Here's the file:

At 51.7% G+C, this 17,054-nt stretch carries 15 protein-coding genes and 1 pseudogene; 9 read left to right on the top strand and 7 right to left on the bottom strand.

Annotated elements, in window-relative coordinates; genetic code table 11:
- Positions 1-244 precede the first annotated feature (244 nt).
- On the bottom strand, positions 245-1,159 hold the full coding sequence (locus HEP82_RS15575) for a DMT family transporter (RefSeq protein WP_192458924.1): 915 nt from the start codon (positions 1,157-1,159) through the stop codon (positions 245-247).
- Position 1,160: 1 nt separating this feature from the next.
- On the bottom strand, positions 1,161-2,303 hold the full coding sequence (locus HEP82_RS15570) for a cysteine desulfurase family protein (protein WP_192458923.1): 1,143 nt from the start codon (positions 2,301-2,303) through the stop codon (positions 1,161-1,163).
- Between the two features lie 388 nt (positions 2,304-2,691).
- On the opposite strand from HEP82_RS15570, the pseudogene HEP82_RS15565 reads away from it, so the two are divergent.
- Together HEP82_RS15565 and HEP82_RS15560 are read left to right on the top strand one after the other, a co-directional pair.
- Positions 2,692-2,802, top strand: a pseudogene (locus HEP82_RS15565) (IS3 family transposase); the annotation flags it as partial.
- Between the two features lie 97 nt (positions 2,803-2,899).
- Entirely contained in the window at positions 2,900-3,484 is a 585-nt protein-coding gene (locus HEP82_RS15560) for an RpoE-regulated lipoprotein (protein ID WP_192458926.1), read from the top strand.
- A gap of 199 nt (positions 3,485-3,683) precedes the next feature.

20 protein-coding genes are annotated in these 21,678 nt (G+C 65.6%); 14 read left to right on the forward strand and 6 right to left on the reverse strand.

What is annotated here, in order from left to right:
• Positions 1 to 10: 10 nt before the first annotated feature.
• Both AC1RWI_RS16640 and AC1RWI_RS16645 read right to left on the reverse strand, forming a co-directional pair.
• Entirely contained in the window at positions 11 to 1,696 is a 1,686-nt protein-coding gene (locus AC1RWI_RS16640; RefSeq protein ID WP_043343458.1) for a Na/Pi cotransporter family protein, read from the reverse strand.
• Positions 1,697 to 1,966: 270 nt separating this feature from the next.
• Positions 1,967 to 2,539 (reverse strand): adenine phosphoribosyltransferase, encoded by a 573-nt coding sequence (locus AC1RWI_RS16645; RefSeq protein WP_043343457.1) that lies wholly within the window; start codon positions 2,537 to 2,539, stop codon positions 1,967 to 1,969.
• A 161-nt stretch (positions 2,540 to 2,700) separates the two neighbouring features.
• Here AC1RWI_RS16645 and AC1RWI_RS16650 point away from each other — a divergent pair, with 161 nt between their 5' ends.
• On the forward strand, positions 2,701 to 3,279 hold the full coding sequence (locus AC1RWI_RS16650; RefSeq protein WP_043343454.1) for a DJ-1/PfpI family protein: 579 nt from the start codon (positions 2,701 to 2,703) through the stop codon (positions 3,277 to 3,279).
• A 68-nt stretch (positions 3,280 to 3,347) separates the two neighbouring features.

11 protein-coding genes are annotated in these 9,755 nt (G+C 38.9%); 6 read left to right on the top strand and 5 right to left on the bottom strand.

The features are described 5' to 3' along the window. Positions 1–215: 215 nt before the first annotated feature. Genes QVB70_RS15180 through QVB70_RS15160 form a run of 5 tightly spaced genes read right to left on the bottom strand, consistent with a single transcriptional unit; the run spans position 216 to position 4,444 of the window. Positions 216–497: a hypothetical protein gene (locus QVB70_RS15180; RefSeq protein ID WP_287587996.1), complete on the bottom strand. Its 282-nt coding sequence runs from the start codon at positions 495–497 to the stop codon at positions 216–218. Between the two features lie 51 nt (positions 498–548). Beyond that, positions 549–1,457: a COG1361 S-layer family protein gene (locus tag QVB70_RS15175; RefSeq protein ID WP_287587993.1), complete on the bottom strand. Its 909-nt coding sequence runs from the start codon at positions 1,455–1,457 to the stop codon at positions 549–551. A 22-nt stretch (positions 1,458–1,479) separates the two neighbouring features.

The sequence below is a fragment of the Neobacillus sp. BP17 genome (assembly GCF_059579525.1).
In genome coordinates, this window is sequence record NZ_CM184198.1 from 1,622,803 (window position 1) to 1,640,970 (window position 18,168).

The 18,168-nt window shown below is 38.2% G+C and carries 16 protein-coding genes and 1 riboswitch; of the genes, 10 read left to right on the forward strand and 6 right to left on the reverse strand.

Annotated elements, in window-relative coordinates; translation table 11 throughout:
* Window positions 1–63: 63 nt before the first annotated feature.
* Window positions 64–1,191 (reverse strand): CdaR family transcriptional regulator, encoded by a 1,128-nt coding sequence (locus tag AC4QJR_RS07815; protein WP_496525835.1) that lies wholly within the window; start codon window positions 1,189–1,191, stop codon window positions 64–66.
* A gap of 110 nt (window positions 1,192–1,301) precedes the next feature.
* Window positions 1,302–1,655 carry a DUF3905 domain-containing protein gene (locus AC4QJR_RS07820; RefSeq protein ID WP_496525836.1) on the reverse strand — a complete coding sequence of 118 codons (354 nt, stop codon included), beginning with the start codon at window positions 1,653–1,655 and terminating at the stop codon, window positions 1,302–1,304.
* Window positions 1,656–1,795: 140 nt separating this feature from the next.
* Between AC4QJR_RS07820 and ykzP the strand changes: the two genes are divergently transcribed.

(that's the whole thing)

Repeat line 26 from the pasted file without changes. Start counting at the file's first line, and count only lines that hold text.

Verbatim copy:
The features are described 5' to 3' along the window. Positions 1–215: 215 nt before the first annotated feature. Genes QVB70_RS15180 through QVB70_RS15160 form a run of 5 tightly spaced genes read right to left on the bottom strand, consistent with a single transcriptional unit; the run spans position 216 to position 4,444 of the window. Positions 216–497: a hypothetical protein gene (locus QVB70_RS15180; RefSeq protein ID WP_287587996.1), complete on the bottom strand. Its 282-nt coding sequence runs from the start codon at positions 495–497 to the stop codon at positions 216–218. Between the two features lie 51 nt (positions 498–548). Beyond that, positions 549–1,457: a COG1361 S-layer family protein gene (locus tag QVB70_RS15175; RefSeq protein ID WP_287587993.1), complete on the bottom strand. Its 909-nt coding sequence runs from the start codon at positions 1,455–1,457 to the stop codon at positions 549–551. A 22-nt stretch (positions 1,458–1,479) separates the two neighbouring features.